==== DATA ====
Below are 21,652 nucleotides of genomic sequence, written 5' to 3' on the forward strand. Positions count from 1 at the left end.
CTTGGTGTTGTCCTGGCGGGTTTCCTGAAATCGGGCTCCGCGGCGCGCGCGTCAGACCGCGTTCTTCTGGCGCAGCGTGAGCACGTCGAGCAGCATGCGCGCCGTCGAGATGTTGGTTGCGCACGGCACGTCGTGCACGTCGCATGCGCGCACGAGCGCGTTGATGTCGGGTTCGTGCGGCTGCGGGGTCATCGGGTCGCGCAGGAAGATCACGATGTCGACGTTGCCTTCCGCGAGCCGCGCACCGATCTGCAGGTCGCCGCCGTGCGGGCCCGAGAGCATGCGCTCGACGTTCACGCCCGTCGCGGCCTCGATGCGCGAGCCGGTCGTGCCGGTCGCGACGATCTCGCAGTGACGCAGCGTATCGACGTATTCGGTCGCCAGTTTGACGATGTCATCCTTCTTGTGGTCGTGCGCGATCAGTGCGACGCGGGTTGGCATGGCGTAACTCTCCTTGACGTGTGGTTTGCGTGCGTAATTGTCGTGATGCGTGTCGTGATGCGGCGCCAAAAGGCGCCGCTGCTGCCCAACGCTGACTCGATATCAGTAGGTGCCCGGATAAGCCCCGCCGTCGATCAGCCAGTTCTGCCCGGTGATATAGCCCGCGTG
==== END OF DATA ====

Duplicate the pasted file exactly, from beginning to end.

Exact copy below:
Below are 21,652 nucleotides of genomic sequence, written 5' to 3' on the forward strand. Positions count from 1 at the left end.
CTTGGTGTTGTCCTGGCGGGTTTCCTGAAATCGGGCTCCGCGGCGCGCGCGTCAGACCGCGTTCTTCTGGCGCAGCGTGAGCACGTCGAGCAGCATGCGCGCCGTCGAGATGTTGGTTGCGCACGGCACGTCGTGCACGTCGCATGCGCGCACGAGCGCGTTGATGTCGGGTTCGTGCGGCTGCGGGGTCATCGGGTCGCGCAGGAAGATCACGATGTCGACGTTGCCTTCCGCGAGCCGCGCACCGATCTGCAGGTCGCCGCCGTGCGGGCCCGAGAGCATGCGCTCGACGTTCACGCCCGTCGCGGCCTCGATGCGCGAGCCGGTCGTGCCGGTCGCGACGATCTCGCAGTGACGCAGCGTATCGACGTATTCGGTCGCCAGTTTGACGATGTCATCCTTCTTGTGGTCGTGCGCGATCAGTGCGACGCGGGTTGGCATGGCGTAACTCTCCTTGACGTGTGGTTTGCGTGCGTAATTGTCGTGATGCGTGTCGTGATGCGGCGCCAAAAGGCGCCGCTGCTGCCCAACGCTGACTCGATATCAGTAGGTGCCCGGATAAGCCCCGCCGTCGATCAGCCAGTTCTGCCCGGTGATATAGCCCGCGTG